Thinking out-of-the-conformity-box | Sunday Observer

Thinking out-of-the-conformity-box

16 January, 2022

“I ncrease productivity through innovation by being flexible enough to embrace opposing views enhancing your creativity.”–Claus Meckenheim.

Teachers, professors, business consultants, motivational gurus, and even politicians use the phrase “you need to think out-of-the-box” to find innovative solutions to problems their audience is concerned about.

With rapid changes in the ecosystem, the climate changes and depletion of natural resources have created challenges of finding innovative solutions to new sets of problems on a daily basis.

Creative problem solving has become one of the most ‘in-demand’ skills in the 21st century. Most of the time, even the people who use this phrase don’t have a clue what it really means and whether it will help the listener.

The greater danger is that the moment one says “think out of the box” even the people who had no idea that there was a box will start imagining a box.

It almost prompts the listener to think inside the box of thinking out-of-the box. The moment one tries to follow the instructions to ‘think out-of-the-box’ one is automatically in the box of ‘conformity’.

Good intentions

All babies are born with creativity programed into them but the adults they come in contact with, starting from the parents of the baby, gradually put them in a sequence of nested boxes. Perhaps with good intentions of making it easier for them to conform to social, cultural, political, legal, and economic constraints they have to live within.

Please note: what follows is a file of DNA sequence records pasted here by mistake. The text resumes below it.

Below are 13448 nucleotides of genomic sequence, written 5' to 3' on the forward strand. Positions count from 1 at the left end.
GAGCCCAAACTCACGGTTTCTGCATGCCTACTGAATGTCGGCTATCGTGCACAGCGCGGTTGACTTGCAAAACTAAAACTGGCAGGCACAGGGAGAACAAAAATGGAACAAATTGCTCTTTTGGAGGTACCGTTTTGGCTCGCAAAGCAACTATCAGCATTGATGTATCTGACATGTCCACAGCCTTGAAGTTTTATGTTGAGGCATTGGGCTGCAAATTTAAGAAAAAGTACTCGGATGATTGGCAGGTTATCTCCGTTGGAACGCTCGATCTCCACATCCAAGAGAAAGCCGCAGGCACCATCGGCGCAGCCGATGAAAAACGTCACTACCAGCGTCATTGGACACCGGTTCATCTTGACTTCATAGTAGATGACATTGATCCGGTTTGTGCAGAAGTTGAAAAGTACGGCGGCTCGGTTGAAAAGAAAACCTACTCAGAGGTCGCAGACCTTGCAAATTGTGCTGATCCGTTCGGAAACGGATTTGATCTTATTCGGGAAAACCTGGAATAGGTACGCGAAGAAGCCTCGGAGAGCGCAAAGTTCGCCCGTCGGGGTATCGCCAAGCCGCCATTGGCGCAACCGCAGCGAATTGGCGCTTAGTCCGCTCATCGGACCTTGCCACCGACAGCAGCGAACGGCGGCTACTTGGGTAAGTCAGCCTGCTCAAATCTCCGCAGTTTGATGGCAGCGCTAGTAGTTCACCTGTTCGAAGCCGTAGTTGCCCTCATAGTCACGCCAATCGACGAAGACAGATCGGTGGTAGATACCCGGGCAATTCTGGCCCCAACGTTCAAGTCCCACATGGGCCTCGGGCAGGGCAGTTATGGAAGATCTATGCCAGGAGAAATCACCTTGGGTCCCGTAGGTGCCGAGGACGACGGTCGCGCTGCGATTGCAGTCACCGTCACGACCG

Children, from the kindergarten itself, start learning that the rewards for conformity would outweigh any possible satisfaction they would have imagined in challenging the status quo. After twelve to thirteen years of formal primary and secondary education, and in some cases four to nine, ten more years of formal tertiary education, almost every newborn is well trained to conform to the existing norms of their employers and/or the rulers of the country.


By the time young adults reach their late twenties, through their own experience or by observing the previous generation, they learn about the disadvantageous of nonconformity at every level.